The series of threats to detonate factories follows a wave of “boss-nappings” this spring, where workers threatened with layoffs held management hostage. Such measures enjoyed broad public support. The Ifop agency found that 63 percent of those polled understood why workers detained their bosses, and 30 percent supported such actions outright.
The government is extremely unpopular. The latest Ifop poll found 59 percent of respondents disapproving of conservative President Nicolas Sarkozy’s policies.
Industry Minister Estrosi’s criticism of workers’ threats to detonate factories as “undignified conduct” deserves nothing but contempt. The truly undignified actions are those of a government that shovels countless billions into the pockets of major banks and corporations, while allowing plants to be shuttered all across the country.
If workers are not fighting to defend their jobs and their factories, but are instead reduced to the desperate extremity of bargaining for severance payments by threatening to blow up their plants, it is because they have been politically isolated.
None of the official parties—right or “left”—advances the perspective that the entire working class should respond to the economic crisis on a politically-independent program—taking power and using social resources, currently being placed at the disposal of the banks through massive state bailouts, to rebuild industry and jobs.
The French bourgeois “left,” principally the Socialist and Communist Parties, have played crucial roles in the destruction of industry over the last 30 years, both in and out of government. Their reaction to the current economic crisis has been to propose minor modifications to the bank bailout proposed by Sarkozy. Their proposals, put forth in joint appeals timed before one-day trade union demonstrations this spring, were co-signed by France's “far-left” parties, such as the Nouveau Parti Anti-capitaliste (New Anti-Capitalist Party—NPA).
The trade unions, while participating in the bourgeois left's plans, have deliberately isolated workers at targeted plants.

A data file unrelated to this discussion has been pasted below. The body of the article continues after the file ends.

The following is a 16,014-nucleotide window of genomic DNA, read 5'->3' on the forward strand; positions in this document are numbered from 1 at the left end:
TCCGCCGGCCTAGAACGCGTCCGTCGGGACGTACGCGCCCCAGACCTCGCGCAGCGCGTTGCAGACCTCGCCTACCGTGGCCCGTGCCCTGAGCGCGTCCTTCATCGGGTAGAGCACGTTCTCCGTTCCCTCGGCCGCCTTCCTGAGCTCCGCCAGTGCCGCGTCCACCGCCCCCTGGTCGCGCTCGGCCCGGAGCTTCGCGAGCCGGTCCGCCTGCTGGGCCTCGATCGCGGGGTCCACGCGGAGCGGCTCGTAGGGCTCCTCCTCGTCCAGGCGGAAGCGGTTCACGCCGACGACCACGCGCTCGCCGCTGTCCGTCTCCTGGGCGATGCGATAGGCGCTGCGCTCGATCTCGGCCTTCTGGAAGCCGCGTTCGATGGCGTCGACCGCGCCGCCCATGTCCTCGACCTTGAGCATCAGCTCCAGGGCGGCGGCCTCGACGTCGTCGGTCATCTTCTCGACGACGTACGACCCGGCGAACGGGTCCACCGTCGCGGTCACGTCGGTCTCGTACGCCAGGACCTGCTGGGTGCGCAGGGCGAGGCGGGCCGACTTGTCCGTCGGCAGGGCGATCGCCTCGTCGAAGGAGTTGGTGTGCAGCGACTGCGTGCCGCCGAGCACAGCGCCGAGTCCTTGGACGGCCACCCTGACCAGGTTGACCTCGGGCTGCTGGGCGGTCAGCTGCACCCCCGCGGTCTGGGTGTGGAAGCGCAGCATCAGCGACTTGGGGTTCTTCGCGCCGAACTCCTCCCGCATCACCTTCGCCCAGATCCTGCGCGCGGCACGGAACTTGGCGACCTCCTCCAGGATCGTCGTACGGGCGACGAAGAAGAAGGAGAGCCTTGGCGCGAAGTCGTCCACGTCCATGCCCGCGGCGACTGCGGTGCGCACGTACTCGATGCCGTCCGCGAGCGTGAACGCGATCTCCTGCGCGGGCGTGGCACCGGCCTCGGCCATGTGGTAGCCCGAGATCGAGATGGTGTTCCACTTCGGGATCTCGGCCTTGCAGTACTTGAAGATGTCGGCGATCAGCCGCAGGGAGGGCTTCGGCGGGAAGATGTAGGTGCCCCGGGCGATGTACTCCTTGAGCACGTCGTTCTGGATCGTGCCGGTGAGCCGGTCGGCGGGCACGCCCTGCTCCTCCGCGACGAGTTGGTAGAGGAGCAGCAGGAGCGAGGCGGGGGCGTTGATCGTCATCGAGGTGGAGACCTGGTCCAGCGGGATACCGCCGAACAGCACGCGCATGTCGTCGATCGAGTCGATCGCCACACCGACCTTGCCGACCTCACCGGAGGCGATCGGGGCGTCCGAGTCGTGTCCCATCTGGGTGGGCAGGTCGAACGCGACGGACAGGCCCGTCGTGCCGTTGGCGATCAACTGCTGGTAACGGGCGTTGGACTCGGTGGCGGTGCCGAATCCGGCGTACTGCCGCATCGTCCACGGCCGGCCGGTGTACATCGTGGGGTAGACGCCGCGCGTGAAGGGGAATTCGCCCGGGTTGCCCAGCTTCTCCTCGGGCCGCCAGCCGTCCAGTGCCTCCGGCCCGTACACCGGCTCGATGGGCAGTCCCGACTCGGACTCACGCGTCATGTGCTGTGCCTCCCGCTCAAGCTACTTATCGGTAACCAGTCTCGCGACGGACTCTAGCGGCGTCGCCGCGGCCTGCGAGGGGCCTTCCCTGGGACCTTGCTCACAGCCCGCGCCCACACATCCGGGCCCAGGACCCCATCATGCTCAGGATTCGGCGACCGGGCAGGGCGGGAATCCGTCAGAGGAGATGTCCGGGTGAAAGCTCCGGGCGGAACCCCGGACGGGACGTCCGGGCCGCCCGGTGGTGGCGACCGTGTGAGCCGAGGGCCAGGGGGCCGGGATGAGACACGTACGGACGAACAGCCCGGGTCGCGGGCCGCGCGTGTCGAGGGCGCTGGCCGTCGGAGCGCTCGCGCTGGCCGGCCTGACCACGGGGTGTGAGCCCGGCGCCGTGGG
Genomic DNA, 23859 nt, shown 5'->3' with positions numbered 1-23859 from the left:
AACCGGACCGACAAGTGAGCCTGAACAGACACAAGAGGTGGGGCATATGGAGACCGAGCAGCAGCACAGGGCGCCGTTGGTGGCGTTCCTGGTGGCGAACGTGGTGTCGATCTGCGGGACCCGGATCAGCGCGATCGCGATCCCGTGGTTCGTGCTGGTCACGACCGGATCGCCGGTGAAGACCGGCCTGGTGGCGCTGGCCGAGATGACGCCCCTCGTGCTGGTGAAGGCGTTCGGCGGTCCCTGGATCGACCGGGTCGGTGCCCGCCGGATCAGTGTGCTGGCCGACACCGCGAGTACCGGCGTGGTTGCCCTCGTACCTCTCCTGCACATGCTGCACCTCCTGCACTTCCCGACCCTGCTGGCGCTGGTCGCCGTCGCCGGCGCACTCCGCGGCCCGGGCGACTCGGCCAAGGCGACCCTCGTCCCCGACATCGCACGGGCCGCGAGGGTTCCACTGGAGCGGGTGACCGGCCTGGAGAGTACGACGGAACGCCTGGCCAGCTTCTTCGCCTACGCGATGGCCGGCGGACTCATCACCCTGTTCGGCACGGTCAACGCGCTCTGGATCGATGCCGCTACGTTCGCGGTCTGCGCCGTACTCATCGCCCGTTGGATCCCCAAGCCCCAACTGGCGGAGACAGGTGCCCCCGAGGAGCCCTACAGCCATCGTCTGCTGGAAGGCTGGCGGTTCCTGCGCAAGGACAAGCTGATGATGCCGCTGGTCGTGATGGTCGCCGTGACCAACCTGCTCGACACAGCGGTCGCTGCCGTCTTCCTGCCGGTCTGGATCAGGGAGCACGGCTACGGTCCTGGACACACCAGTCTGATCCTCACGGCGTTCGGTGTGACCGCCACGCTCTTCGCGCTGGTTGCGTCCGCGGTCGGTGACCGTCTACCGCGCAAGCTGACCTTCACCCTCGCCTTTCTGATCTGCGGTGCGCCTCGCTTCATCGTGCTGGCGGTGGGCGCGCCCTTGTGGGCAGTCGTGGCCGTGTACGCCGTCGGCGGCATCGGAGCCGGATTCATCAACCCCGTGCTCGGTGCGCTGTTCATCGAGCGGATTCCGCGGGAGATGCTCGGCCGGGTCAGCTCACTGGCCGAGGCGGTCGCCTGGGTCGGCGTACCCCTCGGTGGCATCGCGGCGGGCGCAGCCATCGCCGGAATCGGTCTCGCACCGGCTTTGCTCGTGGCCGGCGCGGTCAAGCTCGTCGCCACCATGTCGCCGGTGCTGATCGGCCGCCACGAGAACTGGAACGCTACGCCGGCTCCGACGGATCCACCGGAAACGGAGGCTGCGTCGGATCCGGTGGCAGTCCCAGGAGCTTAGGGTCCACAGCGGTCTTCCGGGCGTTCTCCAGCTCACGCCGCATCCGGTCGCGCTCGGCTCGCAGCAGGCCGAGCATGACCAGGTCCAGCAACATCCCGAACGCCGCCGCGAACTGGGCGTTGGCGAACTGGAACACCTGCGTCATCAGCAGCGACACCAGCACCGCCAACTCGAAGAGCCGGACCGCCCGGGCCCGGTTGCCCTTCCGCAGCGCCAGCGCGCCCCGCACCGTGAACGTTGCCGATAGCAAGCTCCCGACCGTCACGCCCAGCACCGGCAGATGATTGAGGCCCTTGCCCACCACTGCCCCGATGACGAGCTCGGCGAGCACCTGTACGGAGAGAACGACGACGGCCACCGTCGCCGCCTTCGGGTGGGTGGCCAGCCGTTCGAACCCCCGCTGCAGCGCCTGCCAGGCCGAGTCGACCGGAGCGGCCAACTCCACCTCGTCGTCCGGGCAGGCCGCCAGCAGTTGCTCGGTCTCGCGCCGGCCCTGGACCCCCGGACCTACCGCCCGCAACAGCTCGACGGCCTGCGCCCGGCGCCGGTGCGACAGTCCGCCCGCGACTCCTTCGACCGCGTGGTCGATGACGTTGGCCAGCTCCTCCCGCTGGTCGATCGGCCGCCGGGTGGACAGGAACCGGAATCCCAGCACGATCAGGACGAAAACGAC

The crisis striking the French automobile industry is a classic example. The trade unions have concentrated in recent years on organizing toothless, one-day strikes by government workers—closely coordinated with the state, and designed to dissipate opposition to the government’s social cuts. However, there has been no broader strike action to halt the crisis and decay of the automobile industry.
Over the last several years, well before the outbreak of the economic crisis, automobile production in France was falling rapidly. This year’s production figures are projected to fall 40 percent from last year’s already depressed output of 2.57 million automobiles.
Despite the profusion of self-declared “socialists” in France’s political establishment, there is no working class party in France today.
In particular, the “far left” parties have maintained their support for the trade unions and have refused to call for a political struggle against Sarkozy's policies, which would require a political break with the Socialist and Communist Parties.
The NPA, which is currently negotiating a possible electoral alliance with the Communist Party in the 2010 regional elections, disclosed something of its class orientation in a June 17 statement, “Layoffs: The urgent coordination.” Despite the article’s confusingly activist-sounding title, it mainly explained why the NPA was not taking the initiative to provide political leadership for working class struggles.
Noting the isolation of struggles in different workplaces, the NPA wrote: “It would be an occasion for workers themselves to debate concrete perspectives to put forward today. But such a meeting cannot simply be decreed.”
Referring to a number of workplaces hit by strikes, it added: “The NPA could gather representatives of 15 or more enterprises in France that today are hit by layoff plans and take out of a hat an ‘NPA appeal.’ But this is not how it operates.”
The most urgent task is creating a political party to lead workers’ struggles in France and Europe on the basis of a socialist perspective.